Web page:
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Do you love planners, until you buy one (together with nice pens and watercolour markers and washi tape and stickers) only to find you don’t really use it?
I loved the idea of a planner — the possibility of fixing all my time-management problems and maximising productivity just by choosing the right planner.
Every planner I’ve bought ended up half-used until I got a Hobonichi Cousin Avec planner. I went from feeling guilty about not using my planner to looking forward to using it every day. From the functional but flexible design to the soft, thin but durable paper, my Hobonichi 2023 is a delight to use.
While there is a learning curve as you adapt your planner to your needs, my journey in these first six months with my Hobonichi has been a fun one.
What is so great about Hobonichi? In this blog post, I want to share my love for the Hobonichi planners and why it’s worth considering if other planners have failed to meet your needs.
What are the Hobonichi planners?
Hobo Nikkan Itoi Shinbun (also known as Hobonichi) is a Japanese brand with a broad range of products for daily life, from apparel to stationery.
If you’re lucky enough to understand Japanese, you might already be familiar with the Hobonichi website, complete with its fun, insightful daily essays by the founder. But the rest of us know the brand for one thing—their gorgeous paper planners, which have gained quite a worldwide following since their debut in 2001.
Their Hobonichi Techo planner line features a diverse range for different needs in A5 and A6 sizes — weekly, daily dated and undated planners, a 5-year planner, and a luxurious hardcover planner. Keep in mind that some planners are only available in Japanese, but the most important bits like days and months are also in English, so you should still be able to use the planner even if you don’t know any Japanese.
The English website also offers pretty stationery and planner covers to complete your Hobonichi experience, as well as pouches and bags to keep your planner clean and safe on the go.
So, what’s the big deal with these planners, you ask? Well, we’re about to dive right into it. Get ready for planner heaven!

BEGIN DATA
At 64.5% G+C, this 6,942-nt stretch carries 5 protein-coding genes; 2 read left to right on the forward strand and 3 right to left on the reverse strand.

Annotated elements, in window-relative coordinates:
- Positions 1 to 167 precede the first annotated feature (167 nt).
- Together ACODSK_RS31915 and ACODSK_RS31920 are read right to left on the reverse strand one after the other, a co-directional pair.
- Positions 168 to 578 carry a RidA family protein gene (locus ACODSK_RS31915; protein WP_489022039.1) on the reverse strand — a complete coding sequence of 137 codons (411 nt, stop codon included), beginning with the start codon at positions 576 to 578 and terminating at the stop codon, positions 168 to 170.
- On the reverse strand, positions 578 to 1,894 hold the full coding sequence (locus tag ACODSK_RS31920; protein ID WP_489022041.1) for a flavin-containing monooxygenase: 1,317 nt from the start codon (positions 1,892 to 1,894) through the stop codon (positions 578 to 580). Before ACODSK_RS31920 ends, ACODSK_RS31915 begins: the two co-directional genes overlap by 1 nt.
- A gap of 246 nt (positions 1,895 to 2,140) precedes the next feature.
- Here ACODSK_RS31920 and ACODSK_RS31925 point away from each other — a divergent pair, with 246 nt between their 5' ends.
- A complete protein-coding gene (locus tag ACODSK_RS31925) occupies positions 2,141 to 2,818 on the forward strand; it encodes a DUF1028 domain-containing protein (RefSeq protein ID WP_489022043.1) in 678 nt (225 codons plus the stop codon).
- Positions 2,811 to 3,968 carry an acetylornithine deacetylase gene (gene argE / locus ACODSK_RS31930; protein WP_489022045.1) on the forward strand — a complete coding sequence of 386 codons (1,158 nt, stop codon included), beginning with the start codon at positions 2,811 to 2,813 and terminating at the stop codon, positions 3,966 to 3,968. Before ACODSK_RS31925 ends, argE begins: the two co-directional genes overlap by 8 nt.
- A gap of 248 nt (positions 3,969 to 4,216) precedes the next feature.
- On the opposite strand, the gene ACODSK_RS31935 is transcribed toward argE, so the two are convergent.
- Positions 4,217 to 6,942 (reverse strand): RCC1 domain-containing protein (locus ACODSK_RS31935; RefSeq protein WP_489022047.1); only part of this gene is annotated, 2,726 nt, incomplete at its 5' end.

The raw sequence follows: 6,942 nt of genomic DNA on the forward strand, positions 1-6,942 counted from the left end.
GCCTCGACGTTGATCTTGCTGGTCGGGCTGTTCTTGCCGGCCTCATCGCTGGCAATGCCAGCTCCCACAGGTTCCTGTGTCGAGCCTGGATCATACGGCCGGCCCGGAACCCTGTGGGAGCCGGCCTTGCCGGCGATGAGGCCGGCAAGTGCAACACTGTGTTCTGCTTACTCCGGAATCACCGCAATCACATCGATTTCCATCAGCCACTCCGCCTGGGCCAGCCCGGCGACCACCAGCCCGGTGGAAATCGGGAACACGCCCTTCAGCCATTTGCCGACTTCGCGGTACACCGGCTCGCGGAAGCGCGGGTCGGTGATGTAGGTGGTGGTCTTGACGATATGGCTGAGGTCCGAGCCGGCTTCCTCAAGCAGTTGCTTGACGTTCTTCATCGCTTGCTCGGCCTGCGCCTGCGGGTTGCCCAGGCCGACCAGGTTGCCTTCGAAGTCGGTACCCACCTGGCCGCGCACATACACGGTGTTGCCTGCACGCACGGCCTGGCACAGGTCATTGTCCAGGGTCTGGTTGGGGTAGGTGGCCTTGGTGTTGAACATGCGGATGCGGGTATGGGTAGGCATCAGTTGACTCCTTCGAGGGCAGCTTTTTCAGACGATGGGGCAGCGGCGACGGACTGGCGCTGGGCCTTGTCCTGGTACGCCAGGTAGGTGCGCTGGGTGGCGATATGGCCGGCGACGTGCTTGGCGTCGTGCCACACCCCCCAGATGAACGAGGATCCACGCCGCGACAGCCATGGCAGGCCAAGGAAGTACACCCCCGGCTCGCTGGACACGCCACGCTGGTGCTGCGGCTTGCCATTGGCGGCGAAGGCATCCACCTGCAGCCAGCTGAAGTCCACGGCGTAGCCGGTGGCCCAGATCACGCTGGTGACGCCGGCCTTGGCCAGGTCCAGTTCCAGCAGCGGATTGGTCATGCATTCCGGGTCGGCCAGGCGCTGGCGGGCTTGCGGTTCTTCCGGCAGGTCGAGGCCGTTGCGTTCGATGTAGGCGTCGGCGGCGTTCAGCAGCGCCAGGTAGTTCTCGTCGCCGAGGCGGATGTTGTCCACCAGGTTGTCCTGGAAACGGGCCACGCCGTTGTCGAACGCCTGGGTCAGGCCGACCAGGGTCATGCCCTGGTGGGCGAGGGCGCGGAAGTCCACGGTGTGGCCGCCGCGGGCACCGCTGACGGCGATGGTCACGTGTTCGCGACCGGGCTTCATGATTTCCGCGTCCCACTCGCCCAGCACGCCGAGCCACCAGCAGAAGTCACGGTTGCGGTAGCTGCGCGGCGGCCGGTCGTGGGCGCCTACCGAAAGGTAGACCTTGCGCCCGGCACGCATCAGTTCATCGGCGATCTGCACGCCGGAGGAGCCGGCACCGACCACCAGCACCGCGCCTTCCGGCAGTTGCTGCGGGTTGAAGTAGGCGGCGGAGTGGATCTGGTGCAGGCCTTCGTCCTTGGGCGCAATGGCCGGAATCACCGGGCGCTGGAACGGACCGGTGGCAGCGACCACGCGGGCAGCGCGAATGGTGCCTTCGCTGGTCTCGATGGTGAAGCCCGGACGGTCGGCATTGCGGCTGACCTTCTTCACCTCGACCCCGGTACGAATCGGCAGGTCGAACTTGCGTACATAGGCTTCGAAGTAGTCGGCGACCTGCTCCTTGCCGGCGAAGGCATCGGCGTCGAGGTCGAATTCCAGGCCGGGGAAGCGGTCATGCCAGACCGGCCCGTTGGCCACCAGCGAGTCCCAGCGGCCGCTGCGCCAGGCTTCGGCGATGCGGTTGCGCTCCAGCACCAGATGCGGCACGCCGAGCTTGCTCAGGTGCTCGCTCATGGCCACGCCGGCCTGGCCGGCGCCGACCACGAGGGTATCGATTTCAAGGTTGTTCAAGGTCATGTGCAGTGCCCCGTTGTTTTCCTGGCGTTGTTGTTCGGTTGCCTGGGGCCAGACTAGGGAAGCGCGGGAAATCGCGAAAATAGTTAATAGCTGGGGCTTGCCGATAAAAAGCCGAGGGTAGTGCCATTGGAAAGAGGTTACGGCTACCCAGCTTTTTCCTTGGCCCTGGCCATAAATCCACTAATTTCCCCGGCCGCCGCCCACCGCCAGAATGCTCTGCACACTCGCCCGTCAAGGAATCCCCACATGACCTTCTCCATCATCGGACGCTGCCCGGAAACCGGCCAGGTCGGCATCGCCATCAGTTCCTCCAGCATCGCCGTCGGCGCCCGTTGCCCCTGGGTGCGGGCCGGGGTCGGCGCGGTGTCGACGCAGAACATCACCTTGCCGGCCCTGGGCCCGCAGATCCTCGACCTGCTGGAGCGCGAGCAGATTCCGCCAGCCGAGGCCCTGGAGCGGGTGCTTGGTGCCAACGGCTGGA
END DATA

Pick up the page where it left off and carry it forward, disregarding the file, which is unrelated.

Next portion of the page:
Why I love my Hobonichi planner
I chose the Hobonichi Cousin Avec A5. The Cousin Avec is a yearly planner split into two notebooks of six months each. This planner is in Japanese, but as I’ll show later, I can still use most of it.
The planner comes with a pouch and a multi-coloured pen.
Lightweight and Portable
In 2022 I used a black Moleskine yearly planner. And I liked it, but it was so, so bulky that I’d hardly ever take it to me when working somewhere else.
Going from this bulky planner to the lithe and portable Cousin Avec has been a breath of fresh air.
Aptly named “Avec,” meaning “together” in French, the Cousin Avec splits the year in two separate notebooks — a January-June book and a July-December book. They’re super light and compact, perfect to bring with you on the go. Especially if you’re already carrying around other things like a computer or books.
Beauty Meets Functionality
Raise your hand if you’ve ever been tempted by a beautiful planner, but it’s so pretty you feel bad about using it — especially if you don’t have the artistic skills to create aesthetic layouts, fancy lettering or cute doodles.
It’s a real letdown when you feel like you’re not living up to the planner’s aesthetic expectations. But fear not, because the Hobonichi Techo planners have cracked the code. They strike the perfect balance between a pleasing design and a functional planner.
The design encourages you to use its pages and unleash your creativity, while still being pretty enough for those of us using just black pen and pencil.
Personally, I find the design inviting as opposed to daunting. I don’t feel the need to decorate it, which is perfect for someone whose artistic skills peaked at kindergarten.
But the design isn’t just pretty. Every page is a versatile canvas, ready to be shaped and moulded according to your preferences and distinctive style.
The Hobonichi Cousin 2023 book has four different sections: yearly, monthly, weekly, and daily. You can make each section your own, and use them to plan projects, and class schedules, create content calendars, or track your time and goals.
Personally, what I use the most are the daily pages. They’re like my dashboard for the day. I’ve used several layouts in the last six months, depending on my needs.
On the left, the planner ingeniously employs a comprehensive 24-hour timetable to accommodate your schedule. Each hour is conveniently marked with a dot, and every half-hour interval is denoted by a line.
And let’s not overlook the subtle yet significant “Secret Line”: an inconspicuous vertical boundary that gracefully separates the left schedule from the right open memo pad. It has been printed faintly enough to grant you the freedom to disregard it when viewing the page as a whole.
This is my current layout: A quick timeline of what I plan to do for the day, my morning routine, and some room for notes.
The weekly pages use a 24-hour timetable for you to jot down your schedule.
That didn’t work for me, so instead I use it as a time tracker. At night, I write down what I did for the day, and at the end of the week, I have a quick glance at how I spent my time and what I need to change. I pair it with the Structured app to see how I planned my days and how I actually spent them.